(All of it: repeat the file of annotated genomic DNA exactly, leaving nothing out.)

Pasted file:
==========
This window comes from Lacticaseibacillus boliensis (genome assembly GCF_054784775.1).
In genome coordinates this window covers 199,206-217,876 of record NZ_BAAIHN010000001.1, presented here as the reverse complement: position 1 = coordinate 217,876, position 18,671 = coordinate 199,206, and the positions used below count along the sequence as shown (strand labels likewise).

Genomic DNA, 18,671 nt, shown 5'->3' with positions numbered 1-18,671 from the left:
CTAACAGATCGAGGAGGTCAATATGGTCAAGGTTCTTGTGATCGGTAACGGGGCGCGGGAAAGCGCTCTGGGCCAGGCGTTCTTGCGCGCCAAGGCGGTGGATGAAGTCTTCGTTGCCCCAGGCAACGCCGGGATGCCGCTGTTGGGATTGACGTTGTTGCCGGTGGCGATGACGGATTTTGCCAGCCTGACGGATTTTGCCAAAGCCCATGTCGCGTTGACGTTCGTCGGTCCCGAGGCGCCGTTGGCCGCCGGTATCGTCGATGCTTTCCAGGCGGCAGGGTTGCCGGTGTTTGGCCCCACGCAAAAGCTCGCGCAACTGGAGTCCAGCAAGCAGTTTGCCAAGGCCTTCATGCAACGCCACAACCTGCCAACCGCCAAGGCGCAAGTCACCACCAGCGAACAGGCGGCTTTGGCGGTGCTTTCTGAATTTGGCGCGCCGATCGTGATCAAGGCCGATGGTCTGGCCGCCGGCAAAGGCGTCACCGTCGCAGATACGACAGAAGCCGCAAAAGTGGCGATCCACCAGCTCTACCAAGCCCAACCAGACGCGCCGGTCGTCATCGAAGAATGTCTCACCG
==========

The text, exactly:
This window comes from Lacticaseibacillus boliensis (genome assembly GCF_054784775.1).
In genome coordinates this window covers 199,206-217,876 of record NZ_BAAIHN010000001.1, presented here as the reverse complement: position 1 = coordinate 217,876, position 18,671 = coordinate 199,206, and the positions used below count along the sequence as shown (strand labels likewise).

Genomic DNA, 18,671 nt, shown 5'->3' with positions numbered 1-18,671 from the left:
CTAACAGATCGAGGAGGTCAATATGGTCAAGGTTCTTGTGATCGGTAACGGGGCGCGGGAAAGCGCTCTGGGCCAGGCGTTCTTGCGCGCCAAGGCGGTGGATGAAGTCTTCGTTGCCCCAGGCAACGCCGGGATGCCGCTGTTGGGATTGACGTTGTTGCCGGTGGCGATGACGGATTTTGCCAGCCTGACGGATTTTGCCAAAGCCCATGTCGCGTTGACGTTCGTCGGTCCCGAGGCGCCGTTGGCCGCCGGTATCGTCGATGCTTTCCAGGCGGCAGGGTTGCCGGTGTTTGGCCCCACGCAAAAGCTCGCGCAACTGGAGTCCAGCAAGCAGTTTGCCAAGGCCTTCATGCAACGCCACAACCTGCCAACCGCCAAGGCGCAAGTCACCACCAGCGAACAGGCGGCTTTGGCGGTGCTTTCTGAATTTGGCGCGCCGATCGTGATCAAGGCCGATGGTCTGGCCGCCGGCAAAGGCGTCACCGTCGCAGATACGACAGAAGCCGCAAAAGTGGCGATCCACCAGCTCTACCAAGCCCAACCAGACGCGCCGGTCGTCATCGAAGAATGTCTCACCG